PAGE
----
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Bid for more cash to tackle wasp problem

11 April 2014

Entomologists are trying to drum up increased funding to fight a huge wasp problem.

Warm and dry weather stretching back well over a year, and the rapid spread of giant willow aphids which produce honeydew - a favourite wasp food - is behind the spread.

Wasps have hit the headlines after people discovered monster nests near their homes, or after the insects launched aggressive attacks including including one on primary school children and adults stung when a nest was disturbed at Tahunanui Beach.wasp3

Professor Phil Lester from Victoria University's School of Biological Sciences said the rapid spread of the willow aphids, which had arrived in this country in the past few years, had made the wasp problem worse.

"These aphids are effectively fuelling the wasps.

"They're [wasps] really aggressive. They're probably the most harmful animal we have in New Zealand."

At Victoria, research looking at potential biological control using pathogens and parasites was at an early stage.

"Many New Zealanders, including us entomologists, are pretty desperate for a wasp control option. So there's all sorts of avenues being investigated," Phil says.

For now, there were baits that could be used to kill wasps but a lack of registration of effective pesticides for wasp control limited their use.

"My desire would be to work towards something that was environmentally sustainable, like a biological control agent, whether that's something in New Zealand that we could exploit, or something that we need to bring in from overseas," Phil says.

Two invasive species of social wasps are the major problem in New Zealand. German wasps, which have spread to most of the North Island and parts of the upper South Island, and common wasps which almost completely displaced german wasps from beech forests in the upper South Island because of their superior competitiveness.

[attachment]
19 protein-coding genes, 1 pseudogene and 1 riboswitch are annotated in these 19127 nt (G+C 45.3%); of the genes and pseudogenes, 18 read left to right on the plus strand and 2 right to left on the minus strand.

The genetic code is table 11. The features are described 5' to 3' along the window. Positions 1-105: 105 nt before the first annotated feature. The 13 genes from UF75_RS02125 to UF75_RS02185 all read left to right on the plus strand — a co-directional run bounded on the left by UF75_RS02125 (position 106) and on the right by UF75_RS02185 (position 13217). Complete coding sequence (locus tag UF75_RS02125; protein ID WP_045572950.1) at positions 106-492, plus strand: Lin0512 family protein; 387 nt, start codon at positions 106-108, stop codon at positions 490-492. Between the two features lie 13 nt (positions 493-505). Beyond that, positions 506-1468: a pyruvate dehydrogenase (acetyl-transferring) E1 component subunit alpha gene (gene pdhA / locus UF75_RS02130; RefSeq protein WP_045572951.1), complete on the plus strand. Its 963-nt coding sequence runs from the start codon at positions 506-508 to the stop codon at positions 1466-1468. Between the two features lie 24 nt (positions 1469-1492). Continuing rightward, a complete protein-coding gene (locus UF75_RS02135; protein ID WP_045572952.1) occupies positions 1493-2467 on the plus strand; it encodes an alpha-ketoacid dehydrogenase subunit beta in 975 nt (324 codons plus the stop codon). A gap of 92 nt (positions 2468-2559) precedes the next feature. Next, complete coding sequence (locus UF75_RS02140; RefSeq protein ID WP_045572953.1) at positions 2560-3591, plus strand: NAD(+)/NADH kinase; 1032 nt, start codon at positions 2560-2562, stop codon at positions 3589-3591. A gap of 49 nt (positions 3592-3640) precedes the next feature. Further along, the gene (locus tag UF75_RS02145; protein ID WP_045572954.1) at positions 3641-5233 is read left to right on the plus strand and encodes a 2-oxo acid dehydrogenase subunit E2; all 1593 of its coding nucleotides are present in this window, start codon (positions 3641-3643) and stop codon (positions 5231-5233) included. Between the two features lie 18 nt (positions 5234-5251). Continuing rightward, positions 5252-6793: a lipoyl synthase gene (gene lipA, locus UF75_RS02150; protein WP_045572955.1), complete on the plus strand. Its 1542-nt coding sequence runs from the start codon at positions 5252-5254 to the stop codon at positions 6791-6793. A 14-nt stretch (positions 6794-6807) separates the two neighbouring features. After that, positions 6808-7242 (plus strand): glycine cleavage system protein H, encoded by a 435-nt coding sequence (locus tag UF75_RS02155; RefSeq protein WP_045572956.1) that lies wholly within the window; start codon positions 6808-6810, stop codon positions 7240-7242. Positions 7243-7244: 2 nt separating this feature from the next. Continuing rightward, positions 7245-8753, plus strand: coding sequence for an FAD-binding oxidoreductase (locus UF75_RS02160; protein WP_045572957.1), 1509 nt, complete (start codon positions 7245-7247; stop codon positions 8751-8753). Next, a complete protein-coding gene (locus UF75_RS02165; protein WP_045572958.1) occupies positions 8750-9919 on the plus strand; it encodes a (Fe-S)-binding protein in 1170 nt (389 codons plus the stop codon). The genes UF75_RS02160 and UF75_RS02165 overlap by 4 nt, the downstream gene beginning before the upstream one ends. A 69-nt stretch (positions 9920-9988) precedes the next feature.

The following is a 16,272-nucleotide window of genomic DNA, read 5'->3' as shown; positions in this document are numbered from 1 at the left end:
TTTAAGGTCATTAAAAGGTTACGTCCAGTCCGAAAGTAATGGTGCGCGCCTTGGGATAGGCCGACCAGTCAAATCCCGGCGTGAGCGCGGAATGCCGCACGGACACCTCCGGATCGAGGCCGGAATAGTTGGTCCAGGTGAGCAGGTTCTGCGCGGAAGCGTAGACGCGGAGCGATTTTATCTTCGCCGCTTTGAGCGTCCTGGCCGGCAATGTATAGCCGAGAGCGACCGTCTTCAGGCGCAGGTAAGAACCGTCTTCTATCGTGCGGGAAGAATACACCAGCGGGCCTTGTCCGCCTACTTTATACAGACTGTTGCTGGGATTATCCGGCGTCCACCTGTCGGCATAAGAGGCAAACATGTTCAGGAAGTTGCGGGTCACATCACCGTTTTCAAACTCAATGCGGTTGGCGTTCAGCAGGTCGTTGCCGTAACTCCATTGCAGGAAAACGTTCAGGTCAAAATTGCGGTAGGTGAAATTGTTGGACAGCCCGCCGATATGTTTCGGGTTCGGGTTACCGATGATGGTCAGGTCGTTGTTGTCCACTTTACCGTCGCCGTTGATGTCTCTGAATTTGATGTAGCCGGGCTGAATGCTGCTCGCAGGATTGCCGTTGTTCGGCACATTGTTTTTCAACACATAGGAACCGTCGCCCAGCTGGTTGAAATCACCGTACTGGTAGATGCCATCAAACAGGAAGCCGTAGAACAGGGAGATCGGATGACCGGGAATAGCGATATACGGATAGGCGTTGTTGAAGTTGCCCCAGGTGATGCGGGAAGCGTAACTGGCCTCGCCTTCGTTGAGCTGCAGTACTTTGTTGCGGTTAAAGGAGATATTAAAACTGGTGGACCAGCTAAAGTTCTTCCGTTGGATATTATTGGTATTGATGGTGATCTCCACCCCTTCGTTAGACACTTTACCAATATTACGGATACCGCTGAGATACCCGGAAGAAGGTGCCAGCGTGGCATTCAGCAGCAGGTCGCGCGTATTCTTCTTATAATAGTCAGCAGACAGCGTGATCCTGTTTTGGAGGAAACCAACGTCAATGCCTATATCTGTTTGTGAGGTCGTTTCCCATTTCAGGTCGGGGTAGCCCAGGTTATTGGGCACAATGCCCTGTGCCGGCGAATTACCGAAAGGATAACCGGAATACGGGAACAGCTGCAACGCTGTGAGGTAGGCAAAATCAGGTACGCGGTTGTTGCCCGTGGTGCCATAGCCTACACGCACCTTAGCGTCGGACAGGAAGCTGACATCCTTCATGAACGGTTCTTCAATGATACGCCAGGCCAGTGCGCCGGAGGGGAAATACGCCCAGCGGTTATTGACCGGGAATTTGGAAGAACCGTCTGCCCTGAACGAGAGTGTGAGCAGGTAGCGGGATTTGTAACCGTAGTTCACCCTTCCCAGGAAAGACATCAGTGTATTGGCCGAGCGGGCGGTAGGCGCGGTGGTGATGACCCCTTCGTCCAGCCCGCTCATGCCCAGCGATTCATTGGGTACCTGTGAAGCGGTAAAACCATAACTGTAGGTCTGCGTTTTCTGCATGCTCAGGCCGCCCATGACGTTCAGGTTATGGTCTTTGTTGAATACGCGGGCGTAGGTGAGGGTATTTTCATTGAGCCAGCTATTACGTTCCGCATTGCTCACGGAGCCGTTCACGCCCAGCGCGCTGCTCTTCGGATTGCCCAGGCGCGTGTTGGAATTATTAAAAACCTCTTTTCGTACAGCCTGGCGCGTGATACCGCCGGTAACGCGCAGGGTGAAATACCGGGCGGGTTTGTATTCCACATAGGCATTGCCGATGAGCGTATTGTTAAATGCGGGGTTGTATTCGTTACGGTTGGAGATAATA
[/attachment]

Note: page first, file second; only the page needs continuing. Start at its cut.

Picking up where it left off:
The Department of Conservation said wasp densities in South Island's 1 million hectares of honeydew beech forests were the highest recorded anywhere on Earth at around 34 nests per hectare.

Dr Darren Ward of Landcare Research said higher wasp numbers affected the breeding success of some birds and also had an impact on some lizard and bug populations.

A group had been set up to lobby central government about the problem, while a study funded by DOC and the Ministry for Primary Industries was trying to put a figure on the economic cost of wasps, Darren says. "Wasps don't just affect native habitats. They have quite a big health impact. They kill many, many thousands of beehives each year. They're also in vineyards and orchards. They will eat grapes and spoil fruit."

It had been estimated wasp abundance in the forests would need to be reduced by more than 80 per cent to conserve vulnerable invertebrate species.

- © Fairfax NZ News

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Climate change impacts tuatara population

11 April 2014

A new study involving researchers from Victoria University of Wellington shows climate change could ultimately result in the extinction of a population of tuatara.

Dr Nicky Nelson, Dr Kristine Grayson and Susan Keall from Victoria’s School of Biological Sciences, in collaboration with the Department of Conservation and University of Western Australia, provide a case study of a natural population of tuatara on North Brother Island in the Cook Strait of New Zealand.

The research, published this week in the international scientific journal PLOS ONE, shows that as a result of warming temperatures, there is an accelerating decline in the proportion of adult female tuatara in the population.